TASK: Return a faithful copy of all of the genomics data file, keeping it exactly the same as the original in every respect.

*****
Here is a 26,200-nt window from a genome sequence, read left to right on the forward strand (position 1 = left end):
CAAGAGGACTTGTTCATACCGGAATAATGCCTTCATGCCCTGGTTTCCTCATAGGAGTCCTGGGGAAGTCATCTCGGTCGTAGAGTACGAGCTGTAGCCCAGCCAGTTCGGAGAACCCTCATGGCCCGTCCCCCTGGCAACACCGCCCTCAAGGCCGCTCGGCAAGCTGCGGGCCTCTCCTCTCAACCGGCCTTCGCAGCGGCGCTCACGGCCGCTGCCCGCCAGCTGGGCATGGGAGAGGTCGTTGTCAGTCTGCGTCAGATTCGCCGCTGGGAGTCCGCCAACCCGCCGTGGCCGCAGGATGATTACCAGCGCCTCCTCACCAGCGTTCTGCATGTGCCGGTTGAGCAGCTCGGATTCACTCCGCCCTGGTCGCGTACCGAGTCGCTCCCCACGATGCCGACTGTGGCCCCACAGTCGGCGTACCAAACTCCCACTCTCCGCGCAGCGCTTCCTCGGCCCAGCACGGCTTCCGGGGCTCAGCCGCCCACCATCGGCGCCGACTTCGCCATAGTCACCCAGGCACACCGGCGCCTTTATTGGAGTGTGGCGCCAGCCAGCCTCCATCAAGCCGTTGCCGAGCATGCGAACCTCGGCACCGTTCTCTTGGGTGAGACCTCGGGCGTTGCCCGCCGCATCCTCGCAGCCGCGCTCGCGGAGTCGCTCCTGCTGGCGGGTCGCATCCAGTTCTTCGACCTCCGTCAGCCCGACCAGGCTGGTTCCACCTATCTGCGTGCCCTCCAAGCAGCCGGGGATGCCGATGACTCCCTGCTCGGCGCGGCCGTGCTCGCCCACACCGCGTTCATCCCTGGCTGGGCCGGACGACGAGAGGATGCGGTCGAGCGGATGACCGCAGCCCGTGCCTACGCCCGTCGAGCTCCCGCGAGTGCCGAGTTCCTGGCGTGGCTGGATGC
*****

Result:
Here is a 26,200-nt window from a genome sequence, read left to right on the forward strand (position 1 = left end):
CAAGAGGACTTGTTCATACCGGAATAATGCCTTCATGCCCTGGTTTCCTCATAGGAGTCCTGGGGAAGTCATCTCGGTCGTAGAGTACGAGCTGTAGCCCAGCCAGTTCGGAGAACCCTCATGGCCCGTCCCCCTGGCAACACCGCCCTCAAGGCCGCTCGGCAAGCTGCGGGCCTCTCCTCTCAACCGGCCTTCGCAGCGGCGCTCACGGCCGCTGCCCGCCAGCTGGGCATGGGAGAGGTCGTTGTCAGTCTGCGTCAGATTCGCCGCTGGGAGTCCGCCAACCCGCCGTGGCCGCAGGATGATTACCAGCGCCTCCTCACCAGCGTTCTGCATGTGCCGGTTGAGCAGCTCGGATTCACTCCGCCCTGGTCGCGTACCGAGTCGCTCCCCACGATGCCGACTGTGGCCCCACAGTCGGCGTACCAAACTCCCACTCTCCGCGCAGCGCTTCCTCGGCCCAGCACGGCTTCCGGGGCTCAGCCGCCCACCATCGGCGCCGACTTCGCCATAGTCACCCAGGCACACCGGCGCCTTTATTGGAGTGTGGCGCCAGCCAGCCTCCATCAAGCCGTTGCCGAGCATGCGAACCTCGGCACCGTTCTCTTGGGTGAGACCTCGGGCGTTGCCCGCCGCATCCTCGCAGCCGCGCTCGCGGAGTCGCTCCTGCTGGCGGGTCGCATCCAGTTCTTCGACCTCCGTCAGCCCGACCAGGCTGGTTCCACCTATCTGCGTGCCCTCCAAGCAGCCGGGGATGCCGATGACTCCCTGCTCGGCGCGGCCGTGCTCGCCCACACCGCGTTCATCCCTGGCTGGGCCGGACGACGAGAGGATGCGGTCGAGCGGATGACCGCAGCCCGTGCCTACGCCCGTCGAGCTCCCGCGAGTGCCGAGTTCCTGGCGTGGCTGGATGC